- The more comprehensive review of the Act with further reforms expected in late 2023 following the release of the Privacy Act Review Report in February 2023 and a period of consultation which closed in late March 2023.
- The announcement by Australia’s first Minister for Cyber Security, the Hon. Clare O’Neil MP in February 2023 of the development of the 2023-2030 Australian Cyber Security Strategy, which sets an ambitious aspiration for Australia to become the most cyber secure nation in the world by the end of this decade.
- The OAIC’s commencement of significant investigations into some of the largest cyber-attacks in Australian history on Medibank, Optus and, as announced this week, Latitude Financial Services.Significantly, the Latitude investigation is the OAIC’s first joint investigation with a foreign regulator, being the New Zealand Office of the Privacy Commissioner.
- The OAIC’s decision to theme this year’s Privacy Awareness Week as “Back to Basics”. There is little doubt that recent cyber-attacks in Australia have put the security of personal information and data handling practices of businesses in Australia in the spotlight, and in particular, apparent failures by some businesses to destroy or de-identify personal information that is no longer required. Could the OAIC’s focus on reminding businesses to get the basics right be an indication that strict enforcement of Australia’s privacy laws (in addition to the major investigations already underway) is just around the corner?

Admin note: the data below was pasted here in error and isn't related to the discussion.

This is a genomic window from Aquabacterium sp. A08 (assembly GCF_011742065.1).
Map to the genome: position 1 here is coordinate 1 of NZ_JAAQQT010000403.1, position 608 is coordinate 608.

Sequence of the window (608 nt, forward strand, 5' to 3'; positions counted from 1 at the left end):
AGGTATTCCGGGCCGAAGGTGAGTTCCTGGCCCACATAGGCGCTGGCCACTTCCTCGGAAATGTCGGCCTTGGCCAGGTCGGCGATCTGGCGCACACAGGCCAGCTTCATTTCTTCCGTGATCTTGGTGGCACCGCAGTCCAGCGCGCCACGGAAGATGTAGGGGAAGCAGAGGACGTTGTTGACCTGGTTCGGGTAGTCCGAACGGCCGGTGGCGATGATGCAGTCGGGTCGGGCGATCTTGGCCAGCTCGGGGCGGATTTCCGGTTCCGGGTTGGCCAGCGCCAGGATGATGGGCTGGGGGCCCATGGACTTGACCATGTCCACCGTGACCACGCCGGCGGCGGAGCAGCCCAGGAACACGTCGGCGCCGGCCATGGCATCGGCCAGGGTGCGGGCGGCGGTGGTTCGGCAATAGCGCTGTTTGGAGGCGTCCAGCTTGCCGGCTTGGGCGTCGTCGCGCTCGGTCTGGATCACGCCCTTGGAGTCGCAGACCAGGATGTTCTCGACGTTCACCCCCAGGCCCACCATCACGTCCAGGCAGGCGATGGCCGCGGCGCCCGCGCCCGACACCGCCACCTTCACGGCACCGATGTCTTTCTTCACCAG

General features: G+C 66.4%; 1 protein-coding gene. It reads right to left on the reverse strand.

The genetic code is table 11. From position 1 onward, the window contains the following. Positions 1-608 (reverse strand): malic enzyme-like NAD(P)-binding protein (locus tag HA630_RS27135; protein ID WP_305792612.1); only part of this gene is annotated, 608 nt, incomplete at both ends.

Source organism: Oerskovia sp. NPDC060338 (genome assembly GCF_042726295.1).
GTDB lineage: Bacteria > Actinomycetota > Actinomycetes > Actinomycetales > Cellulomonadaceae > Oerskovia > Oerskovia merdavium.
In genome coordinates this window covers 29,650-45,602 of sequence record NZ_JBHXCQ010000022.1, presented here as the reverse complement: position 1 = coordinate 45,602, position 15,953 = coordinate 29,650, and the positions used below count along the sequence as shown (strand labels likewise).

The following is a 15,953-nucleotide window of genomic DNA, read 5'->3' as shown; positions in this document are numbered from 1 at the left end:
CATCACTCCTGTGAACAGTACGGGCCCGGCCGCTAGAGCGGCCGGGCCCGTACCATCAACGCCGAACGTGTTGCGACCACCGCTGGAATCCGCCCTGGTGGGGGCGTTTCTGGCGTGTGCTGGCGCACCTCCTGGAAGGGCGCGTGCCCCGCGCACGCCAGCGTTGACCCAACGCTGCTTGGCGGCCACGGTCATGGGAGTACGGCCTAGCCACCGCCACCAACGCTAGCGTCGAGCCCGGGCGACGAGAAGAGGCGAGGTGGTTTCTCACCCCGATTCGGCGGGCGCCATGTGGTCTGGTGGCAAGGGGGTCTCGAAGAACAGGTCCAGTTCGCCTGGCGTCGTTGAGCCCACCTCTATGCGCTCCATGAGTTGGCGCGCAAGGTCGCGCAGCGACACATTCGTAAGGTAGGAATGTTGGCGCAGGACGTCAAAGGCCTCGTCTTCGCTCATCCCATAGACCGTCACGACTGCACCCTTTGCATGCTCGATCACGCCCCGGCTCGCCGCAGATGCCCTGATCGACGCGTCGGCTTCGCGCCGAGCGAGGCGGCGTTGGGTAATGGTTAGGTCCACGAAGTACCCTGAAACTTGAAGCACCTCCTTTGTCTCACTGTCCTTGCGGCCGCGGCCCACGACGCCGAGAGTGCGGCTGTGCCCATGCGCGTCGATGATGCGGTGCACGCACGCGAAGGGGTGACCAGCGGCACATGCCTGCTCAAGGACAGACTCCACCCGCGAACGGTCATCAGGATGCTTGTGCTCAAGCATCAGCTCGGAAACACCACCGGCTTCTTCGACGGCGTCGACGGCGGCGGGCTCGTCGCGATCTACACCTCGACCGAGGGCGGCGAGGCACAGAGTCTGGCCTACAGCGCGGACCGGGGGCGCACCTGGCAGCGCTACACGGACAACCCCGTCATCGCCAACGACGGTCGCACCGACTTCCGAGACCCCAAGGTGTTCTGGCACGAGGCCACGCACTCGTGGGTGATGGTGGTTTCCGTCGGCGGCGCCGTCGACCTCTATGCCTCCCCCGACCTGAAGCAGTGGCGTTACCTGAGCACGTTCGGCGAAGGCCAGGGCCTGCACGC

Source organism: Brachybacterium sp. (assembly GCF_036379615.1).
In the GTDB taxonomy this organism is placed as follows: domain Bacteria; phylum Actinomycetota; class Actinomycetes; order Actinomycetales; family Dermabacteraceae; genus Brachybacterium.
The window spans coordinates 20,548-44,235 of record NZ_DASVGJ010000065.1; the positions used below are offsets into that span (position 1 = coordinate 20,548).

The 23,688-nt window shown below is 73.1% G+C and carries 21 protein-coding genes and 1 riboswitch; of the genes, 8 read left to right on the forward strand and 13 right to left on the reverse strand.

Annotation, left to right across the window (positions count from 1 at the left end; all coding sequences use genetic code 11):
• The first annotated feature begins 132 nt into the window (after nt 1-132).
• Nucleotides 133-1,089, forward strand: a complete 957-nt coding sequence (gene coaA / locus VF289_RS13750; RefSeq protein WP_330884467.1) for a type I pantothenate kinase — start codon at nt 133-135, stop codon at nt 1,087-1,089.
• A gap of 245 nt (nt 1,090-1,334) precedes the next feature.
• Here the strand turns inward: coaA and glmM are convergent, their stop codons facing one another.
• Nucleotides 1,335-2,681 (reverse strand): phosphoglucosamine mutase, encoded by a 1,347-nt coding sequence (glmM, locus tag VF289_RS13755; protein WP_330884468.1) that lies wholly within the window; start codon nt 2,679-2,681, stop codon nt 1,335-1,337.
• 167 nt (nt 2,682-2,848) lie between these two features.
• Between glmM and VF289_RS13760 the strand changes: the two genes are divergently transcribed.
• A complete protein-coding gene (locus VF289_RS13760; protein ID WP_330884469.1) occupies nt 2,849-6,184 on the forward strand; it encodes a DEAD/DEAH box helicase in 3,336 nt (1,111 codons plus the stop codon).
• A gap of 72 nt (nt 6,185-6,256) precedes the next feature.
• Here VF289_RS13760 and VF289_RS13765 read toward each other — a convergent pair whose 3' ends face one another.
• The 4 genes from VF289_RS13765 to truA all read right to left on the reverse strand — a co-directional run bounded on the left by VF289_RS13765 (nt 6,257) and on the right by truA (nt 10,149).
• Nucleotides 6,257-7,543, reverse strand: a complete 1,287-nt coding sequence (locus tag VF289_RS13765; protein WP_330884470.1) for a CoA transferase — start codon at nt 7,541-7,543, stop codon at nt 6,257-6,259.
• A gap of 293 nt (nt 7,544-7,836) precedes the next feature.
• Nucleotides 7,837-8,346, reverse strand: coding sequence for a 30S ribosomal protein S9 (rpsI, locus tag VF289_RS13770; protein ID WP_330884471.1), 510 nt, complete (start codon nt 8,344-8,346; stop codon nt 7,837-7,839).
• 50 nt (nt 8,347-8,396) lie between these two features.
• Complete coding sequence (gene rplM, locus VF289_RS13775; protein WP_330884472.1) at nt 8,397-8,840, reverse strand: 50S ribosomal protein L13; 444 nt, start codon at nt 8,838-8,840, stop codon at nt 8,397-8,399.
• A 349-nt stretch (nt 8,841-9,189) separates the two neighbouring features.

It seems almost certain that the OAIC will continue to ramp up its investigative and enforcement activity in relation to Australia’s privacy laws in the immediate future. In addition to investigation and prosecution risk, we expect increased risk of information gathering powers being exercised by the OAIC.
It is essential that organisations doing business in Australia are prepared for the OAIC to come knocking. Organisations should review their existing data handling and security practices to ensure they are in fact compliant with the ‘basics’. Documentation such as privacy policies, collection notices, data storage and retention policies, and cyber incident response plans should be reviewed and updated to the extent they are out of date, or non-compliant with Australia’s laws.